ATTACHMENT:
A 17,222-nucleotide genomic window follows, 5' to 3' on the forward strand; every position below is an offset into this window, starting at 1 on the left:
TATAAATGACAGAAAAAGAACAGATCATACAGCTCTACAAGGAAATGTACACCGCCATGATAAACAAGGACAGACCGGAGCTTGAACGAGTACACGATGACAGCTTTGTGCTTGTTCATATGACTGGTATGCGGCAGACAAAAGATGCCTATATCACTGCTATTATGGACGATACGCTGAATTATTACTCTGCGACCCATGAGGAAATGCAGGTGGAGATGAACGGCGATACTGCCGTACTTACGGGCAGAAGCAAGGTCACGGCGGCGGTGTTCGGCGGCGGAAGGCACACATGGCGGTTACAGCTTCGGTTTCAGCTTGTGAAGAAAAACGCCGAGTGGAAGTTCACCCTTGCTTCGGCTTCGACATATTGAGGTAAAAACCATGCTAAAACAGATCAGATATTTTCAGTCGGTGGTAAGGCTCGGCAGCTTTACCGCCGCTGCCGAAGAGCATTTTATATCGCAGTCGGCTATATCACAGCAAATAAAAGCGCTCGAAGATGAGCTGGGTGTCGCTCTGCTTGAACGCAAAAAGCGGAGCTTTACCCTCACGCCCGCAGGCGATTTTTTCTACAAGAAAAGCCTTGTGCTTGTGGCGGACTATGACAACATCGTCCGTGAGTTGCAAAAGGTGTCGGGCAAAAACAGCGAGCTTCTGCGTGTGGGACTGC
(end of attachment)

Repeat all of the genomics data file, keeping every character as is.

A 17,222-nucleotide genomic window follows, 5' to 3' on the forward strand; every position below is an offset into this window, starting at 1 on the left:
TATAAATGACAGAAAAAGAACAGATCATACAGCTCTACAAGGAAATGTACACCGCCATGATAAACAAGGACAGACCGGAGCTTGAACGAGTACACGATGACAGCTTTGTGCTTGTTCATATGACTGGTATGCGGCAGACAAAAGATGCCTATATCACTGCTATTATGGACGATACGCTGAATTATTACTCTGCGACCCATGAGGAAATGCAGGTGGAGATGAACGGCGATACTGCCGTACTTACGGGCAGAAGCAAGGTCACGGCGGCGGTGTTCGGCGGCGGAAGGCACACATGGCGGTTACAGCTTCGGTTTCAGCTTGTGAAGAAAAACGCCGAGTGGAAGTTCACCCTTGCTTCGGCTTCGACATATTGAGGTAAAAACCATGCTAAAACAGATCAGATATTTTCAGTCGGTGGTAAGGCTCGGCAGCTTTACCGCCGCTGCCGAAGAGCATTTTATATCGCAGTCGGCTATATCACAGCAAATAAAAGCGCTCGAAGATGAGCTGGGTGTCGCTCTGCTTGAACGCAAAAAGCGGAGCTTTACCCTCACGCCCGCAGGCGATTTTTTCTACAAGAAAAGCCTTGTGCTTGTGGCGGACTATGACAACATCGTCCGTGAGTTGCAAAAGGTGTCGGGCAAAAACAGCGAGCTTCTGCGTGTGGGACTGC